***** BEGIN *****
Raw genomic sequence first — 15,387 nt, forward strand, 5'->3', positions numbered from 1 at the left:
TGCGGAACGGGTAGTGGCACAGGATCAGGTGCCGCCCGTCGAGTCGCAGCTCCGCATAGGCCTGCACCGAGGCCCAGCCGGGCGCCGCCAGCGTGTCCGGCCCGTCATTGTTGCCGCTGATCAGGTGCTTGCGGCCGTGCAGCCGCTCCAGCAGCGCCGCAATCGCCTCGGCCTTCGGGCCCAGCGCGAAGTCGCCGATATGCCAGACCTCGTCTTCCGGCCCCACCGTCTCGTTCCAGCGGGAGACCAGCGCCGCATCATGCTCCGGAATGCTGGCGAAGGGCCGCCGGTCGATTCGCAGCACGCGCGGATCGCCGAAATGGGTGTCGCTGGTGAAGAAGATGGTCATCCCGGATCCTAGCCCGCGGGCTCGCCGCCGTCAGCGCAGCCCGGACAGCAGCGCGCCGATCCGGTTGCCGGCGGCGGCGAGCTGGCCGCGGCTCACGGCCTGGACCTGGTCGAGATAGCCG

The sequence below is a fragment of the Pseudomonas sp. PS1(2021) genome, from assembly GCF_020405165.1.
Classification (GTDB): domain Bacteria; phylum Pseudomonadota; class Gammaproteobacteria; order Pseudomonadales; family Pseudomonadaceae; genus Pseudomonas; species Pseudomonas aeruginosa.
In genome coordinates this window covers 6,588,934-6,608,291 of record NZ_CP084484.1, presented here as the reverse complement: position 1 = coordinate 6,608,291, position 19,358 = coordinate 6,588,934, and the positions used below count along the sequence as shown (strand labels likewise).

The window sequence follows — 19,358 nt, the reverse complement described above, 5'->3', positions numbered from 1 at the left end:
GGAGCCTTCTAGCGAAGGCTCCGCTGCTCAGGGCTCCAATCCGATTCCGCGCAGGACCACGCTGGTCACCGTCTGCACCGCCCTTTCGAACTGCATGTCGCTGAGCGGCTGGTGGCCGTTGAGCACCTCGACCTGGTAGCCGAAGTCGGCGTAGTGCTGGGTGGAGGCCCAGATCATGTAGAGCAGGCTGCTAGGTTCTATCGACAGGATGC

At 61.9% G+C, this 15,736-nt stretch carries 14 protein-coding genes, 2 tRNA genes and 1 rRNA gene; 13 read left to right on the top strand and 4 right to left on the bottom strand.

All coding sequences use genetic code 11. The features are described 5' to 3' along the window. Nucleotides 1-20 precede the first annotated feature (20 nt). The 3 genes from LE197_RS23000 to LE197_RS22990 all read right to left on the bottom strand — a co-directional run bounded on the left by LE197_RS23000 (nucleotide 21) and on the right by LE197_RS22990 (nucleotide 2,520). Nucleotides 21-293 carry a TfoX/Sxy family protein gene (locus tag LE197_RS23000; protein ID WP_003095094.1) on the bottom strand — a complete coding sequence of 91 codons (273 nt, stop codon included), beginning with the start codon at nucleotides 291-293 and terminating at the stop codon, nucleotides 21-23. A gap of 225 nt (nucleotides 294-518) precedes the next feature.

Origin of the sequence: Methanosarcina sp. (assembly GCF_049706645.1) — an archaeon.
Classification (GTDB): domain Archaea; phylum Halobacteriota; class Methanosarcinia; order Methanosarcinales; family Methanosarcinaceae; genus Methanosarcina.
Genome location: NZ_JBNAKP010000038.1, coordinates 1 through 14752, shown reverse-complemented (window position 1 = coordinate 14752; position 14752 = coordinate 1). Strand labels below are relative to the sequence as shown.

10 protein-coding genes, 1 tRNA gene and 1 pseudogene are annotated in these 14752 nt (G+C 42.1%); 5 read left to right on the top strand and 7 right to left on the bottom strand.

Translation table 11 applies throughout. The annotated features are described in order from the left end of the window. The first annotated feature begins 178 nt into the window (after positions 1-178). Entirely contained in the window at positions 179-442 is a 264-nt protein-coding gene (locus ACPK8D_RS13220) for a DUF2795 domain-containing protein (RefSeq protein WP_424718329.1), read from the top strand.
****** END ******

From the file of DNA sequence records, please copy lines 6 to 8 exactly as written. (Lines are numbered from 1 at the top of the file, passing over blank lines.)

The window sequence follows — 19,358 nt, the reverse complement described above, 5'->3', positions numbered from 1 at the left end:
GGAGCCTTCTAGCGAAGGCTCCGCTGCTCAGGGCTCCAATCCGATTCCGCGCAGGACCACGCTGGTCACCGTCTGCACCGCCCTTTCGAACTGCATGTCGCTGAGCGGCTGGTGGCCGTTGAGCACCTCGACCTGGTAGCCGAAGTCGGCGTAGTGCTGGGTGGAGGCCCAGATCATGTAGAGCAGGCTGCTAGGTTCTATCGACAGGATGC

At 61.9% G+C, this 15,736-nt stretch carries 14 protein-coding genes, 2 tRNA genes and 1 rRNA gene; 13 read left to right on the top strand and 4 right to left on the bottom strand.